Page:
August 11, 2014 by Katia
Have you ever shut the parenting door behind you, hanging a “Back in 5” sign on it and walked away holding your breath in anticipation of the grand reunion with you?
I left my children for four days at the end of July to attend a much awaited conference. In the months leading up to it, I’ve been keeping a BlogHer mental vision board and pinned to it were notions of self-fulfillment, female friendship, “self-reunion” and occupying the remaining ninety percent – uninterrupted sleep.
I’m trying to write this post through a residual fog in my head. When the fog lifts and before it sets again, I tell myself that I want to make it about motherhood and how it affects your identity and sense of self and more than that your sense of “all by my lonesome“. I want to make it about women and the ways in which they connect. I want to mention my marvel at finding that precise form of inspiration and support that I needed. Finding it in the most unexpected places and without looking.
Exactly two weeks ago I was plucked away from a daily routine of playgrounds, play dates and the state of emotional chaos that is parenting and found myself seated in a screening room at the Netflix headquarters in Los Gatos, listening to Piper Kerman, author of Orange is the New Black.
Women on TV are usually defined by their relationships to other characters surrounding them. They’re either mother, wife, friend, mistress or co-worker. It’s rare to find a female standalone character stripped of all social contexts and presented on its own merit. This is the gist of what Taylor Schilling who plays Piper, the main protagonist in Orange Is The New Black, said in one of the interviews I watched in preparation for this. Piper in the show is one such character.
The fog lifts again and I realize that much like on TV, women in real life are often defined or self-defined “in relation to”. Look at me, traveling for nine hours to temporarily shed “in relation to” and revisit the person that’s there when you subtract husband, children, residence, labels and circumstances. Traveling back in time to a different time zone only to be stood up. The me who DID show up is sporting some attributes which may lead you to mistakenly identify her as the missing counterpart: high heel shoes and a book in her purse. Her body smells like soap instead of ketchup kisses, stickiness, tears and other things that little boys are made of. It’s possible that she’s walking in a slower pace, but is all of that enough to magically resurrect her old self?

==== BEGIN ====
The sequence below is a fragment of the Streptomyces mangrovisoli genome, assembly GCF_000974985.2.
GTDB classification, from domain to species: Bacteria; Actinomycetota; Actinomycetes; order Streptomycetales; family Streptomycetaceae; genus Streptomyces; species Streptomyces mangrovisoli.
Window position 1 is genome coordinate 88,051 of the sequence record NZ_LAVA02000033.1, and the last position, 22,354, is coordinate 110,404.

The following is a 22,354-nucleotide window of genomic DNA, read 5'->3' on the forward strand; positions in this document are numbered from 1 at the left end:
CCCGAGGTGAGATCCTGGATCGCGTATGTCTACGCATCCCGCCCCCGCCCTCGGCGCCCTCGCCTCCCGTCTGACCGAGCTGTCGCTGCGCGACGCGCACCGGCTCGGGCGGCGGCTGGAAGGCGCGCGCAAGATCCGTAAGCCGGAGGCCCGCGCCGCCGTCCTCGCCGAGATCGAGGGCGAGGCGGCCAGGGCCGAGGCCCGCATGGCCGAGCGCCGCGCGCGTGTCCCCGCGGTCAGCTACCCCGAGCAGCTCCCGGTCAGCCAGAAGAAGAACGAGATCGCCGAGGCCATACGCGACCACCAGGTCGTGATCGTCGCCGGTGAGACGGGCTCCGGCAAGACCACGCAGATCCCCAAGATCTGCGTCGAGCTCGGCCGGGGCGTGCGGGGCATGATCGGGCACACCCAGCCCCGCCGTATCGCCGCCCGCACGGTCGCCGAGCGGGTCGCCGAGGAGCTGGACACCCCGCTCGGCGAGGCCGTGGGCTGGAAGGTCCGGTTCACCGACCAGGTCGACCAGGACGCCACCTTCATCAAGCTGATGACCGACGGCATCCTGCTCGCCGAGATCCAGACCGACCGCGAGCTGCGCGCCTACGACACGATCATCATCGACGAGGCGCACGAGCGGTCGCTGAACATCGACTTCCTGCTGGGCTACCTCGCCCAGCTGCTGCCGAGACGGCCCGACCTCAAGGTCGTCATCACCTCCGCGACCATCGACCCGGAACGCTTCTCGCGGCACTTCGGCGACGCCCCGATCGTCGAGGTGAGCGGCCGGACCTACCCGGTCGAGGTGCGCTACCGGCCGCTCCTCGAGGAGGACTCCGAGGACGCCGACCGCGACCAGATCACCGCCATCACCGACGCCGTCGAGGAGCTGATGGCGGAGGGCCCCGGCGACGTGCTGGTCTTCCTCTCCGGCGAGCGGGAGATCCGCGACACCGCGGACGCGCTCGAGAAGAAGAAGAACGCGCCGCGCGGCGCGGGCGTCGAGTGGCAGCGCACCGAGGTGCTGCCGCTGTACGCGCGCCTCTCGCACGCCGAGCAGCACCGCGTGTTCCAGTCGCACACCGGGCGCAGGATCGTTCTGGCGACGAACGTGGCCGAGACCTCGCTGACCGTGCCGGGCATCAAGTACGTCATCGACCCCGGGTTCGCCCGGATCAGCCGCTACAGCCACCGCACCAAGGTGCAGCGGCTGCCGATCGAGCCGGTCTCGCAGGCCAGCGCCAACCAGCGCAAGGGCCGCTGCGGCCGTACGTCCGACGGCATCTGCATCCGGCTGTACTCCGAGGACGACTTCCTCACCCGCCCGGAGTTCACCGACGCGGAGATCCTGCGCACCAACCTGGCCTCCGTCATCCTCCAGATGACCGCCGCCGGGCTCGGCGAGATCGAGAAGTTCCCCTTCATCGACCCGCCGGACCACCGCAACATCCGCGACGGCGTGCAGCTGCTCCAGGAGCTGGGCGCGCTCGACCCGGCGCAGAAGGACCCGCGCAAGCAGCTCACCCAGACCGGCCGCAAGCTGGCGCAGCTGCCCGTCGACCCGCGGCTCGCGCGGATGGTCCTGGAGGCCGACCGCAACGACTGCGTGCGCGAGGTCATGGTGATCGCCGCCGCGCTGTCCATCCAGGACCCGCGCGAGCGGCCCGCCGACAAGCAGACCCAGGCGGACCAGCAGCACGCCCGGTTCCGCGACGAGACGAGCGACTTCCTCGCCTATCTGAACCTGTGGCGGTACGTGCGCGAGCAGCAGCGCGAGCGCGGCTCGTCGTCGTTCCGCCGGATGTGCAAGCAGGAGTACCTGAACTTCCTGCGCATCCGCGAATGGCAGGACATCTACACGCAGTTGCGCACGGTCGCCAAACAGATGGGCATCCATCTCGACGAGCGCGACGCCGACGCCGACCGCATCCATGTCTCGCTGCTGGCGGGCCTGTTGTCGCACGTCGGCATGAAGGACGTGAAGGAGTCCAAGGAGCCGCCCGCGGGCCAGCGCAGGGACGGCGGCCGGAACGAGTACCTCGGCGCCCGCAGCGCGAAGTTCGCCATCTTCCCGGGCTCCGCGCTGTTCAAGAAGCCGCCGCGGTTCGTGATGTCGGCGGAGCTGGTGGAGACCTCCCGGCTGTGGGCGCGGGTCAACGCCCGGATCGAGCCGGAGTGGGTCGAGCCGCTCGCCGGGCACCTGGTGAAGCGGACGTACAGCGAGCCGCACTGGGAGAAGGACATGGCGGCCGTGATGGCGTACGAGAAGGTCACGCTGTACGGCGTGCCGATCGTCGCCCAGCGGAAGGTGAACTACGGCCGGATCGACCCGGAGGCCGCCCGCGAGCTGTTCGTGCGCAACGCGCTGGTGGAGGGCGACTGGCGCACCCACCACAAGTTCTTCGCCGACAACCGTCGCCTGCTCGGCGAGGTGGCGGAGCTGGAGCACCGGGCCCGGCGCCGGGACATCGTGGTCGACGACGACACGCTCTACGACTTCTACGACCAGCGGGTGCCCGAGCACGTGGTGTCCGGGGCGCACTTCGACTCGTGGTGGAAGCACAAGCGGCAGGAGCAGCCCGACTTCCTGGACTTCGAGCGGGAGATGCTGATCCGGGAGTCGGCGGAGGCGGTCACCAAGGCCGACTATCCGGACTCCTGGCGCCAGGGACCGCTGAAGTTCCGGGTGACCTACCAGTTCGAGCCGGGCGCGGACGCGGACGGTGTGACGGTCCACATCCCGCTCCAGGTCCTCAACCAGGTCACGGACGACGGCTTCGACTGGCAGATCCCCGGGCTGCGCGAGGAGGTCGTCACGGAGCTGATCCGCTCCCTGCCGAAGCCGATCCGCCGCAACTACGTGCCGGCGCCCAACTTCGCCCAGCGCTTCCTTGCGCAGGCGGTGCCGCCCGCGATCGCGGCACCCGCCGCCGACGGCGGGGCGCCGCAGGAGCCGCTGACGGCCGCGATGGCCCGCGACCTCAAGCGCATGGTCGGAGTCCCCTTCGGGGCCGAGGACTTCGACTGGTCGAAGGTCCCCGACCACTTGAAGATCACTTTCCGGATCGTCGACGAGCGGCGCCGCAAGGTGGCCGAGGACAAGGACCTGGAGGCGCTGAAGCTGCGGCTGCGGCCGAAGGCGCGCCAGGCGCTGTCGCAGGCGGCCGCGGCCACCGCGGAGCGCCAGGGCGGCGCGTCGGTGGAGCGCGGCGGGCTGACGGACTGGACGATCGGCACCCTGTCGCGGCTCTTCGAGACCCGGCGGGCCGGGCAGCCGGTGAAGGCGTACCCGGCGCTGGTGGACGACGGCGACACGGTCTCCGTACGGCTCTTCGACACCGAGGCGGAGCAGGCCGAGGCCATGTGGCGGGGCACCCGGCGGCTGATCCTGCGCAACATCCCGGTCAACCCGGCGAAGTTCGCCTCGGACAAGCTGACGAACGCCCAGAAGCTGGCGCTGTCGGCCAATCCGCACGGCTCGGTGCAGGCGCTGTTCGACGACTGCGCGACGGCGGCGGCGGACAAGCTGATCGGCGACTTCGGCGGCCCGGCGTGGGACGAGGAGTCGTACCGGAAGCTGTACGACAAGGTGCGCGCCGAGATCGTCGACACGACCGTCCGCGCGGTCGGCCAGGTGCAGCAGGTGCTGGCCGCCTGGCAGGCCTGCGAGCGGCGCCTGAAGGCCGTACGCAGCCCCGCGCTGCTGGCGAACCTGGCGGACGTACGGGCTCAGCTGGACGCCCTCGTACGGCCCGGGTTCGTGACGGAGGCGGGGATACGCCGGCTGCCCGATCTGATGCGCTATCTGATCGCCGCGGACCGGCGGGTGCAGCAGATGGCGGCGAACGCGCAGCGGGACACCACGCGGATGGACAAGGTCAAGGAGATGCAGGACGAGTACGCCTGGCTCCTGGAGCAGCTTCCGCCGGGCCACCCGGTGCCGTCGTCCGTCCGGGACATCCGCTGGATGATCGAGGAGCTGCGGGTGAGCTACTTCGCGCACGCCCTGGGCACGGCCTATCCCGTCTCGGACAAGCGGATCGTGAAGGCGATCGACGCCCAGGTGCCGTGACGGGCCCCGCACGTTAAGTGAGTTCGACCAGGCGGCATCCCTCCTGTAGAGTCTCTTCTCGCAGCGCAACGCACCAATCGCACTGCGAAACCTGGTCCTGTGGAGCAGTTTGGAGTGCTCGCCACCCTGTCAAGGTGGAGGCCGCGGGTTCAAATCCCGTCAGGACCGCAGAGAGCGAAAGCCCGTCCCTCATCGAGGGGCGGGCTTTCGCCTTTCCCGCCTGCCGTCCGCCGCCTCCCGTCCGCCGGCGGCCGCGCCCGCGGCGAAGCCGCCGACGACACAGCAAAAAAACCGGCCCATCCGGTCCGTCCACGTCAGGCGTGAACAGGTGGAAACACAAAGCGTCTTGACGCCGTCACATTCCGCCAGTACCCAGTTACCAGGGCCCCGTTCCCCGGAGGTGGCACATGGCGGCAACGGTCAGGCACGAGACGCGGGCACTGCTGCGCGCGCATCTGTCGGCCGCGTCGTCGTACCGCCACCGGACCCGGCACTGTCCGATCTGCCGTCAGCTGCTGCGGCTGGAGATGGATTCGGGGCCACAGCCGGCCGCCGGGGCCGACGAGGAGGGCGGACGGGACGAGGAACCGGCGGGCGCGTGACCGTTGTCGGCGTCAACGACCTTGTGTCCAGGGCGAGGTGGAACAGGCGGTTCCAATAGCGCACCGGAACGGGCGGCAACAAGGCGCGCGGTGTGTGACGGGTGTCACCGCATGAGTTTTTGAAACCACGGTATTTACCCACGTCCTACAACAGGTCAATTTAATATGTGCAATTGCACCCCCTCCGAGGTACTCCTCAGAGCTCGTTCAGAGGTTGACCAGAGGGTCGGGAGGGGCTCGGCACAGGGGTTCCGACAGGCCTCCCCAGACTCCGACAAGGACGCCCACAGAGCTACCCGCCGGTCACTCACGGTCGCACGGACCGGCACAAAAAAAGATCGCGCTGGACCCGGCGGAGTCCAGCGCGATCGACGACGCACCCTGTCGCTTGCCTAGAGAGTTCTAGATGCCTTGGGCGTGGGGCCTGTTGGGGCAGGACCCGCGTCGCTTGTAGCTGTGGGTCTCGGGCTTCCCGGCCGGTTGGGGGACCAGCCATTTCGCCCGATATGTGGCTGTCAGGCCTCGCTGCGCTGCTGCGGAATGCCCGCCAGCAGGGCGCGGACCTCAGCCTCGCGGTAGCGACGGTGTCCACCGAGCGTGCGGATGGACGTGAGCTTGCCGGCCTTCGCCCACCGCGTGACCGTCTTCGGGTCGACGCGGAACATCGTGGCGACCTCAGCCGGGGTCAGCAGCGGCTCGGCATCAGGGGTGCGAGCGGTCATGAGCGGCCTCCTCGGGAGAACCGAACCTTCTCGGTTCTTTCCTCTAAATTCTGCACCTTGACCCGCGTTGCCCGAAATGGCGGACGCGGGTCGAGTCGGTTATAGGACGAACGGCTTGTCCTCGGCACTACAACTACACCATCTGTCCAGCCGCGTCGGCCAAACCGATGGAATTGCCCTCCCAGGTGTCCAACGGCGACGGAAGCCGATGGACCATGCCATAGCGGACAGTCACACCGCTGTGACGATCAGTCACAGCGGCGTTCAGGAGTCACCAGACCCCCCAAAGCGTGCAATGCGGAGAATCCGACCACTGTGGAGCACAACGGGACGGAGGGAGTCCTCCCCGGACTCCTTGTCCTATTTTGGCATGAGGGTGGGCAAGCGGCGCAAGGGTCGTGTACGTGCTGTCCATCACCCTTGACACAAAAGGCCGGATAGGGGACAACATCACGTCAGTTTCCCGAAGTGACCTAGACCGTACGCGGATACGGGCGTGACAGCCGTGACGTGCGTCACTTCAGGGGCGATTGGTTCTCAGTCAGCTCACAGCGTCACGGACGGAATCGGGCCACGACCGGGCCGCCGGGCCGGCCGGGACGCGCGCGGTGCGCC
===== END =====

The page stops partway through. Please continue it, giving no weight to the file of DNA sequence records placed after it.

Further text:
Maybe that’s not the point. Maybe the way to reconnect with myself is not through chasing a shadow but through opening my eyes wider to what’s here and now. And then lessons will start pouring in.
I’ve listened to Piper Kerman, Jenny Lawson and Arianna Huffington, three incredibly inspiring women, openly share their personal stories – each one involving a breakdown of sorts leading to a breakthrough – and realized:
Women connect through vulnerability. This is our way of reaching out to each other, our “I come in peace”. Tweet Recognize it in others and embrace it in yourself. It’s your special power.
While defining ourselves solely “in relation to” could affect our sense of self worth, when we endeavour to get to know and redefine our new selves, it’s okay to look at other women for clues.
Sometimes they will remind you who you are,
— Kristi Campbell (@FindingNinee) July 27, 2014
Sometimes they will tell you who they are and you will learn from it.
Sometimes the best way to silence that nagging voice in your head is to let other women do it for you.
Even if it takes a whole bunch of them.
Sometimes you’ll travel for nine hours to reunite with sleep and yourself and you’ll discover that you might be wearing heels and that favourite top you could never ever wear at home because terrible things happen there to everything nice, but you brought your sleep deprivation here,
and this too because this is who you are.
Other women that I didn’t take pictures with but who made this non-reunion totally priceless: Aussa Lorens, Julie DeNeen, Arnebya Herndon, Rita Arens, Kylie Menagh, Molley Mills, Vikki Clafflin, Norine Dworkin McDaniel and Jessica Zeigler and Ashley Garrett. Sorry for forgetting anyone else. Fog.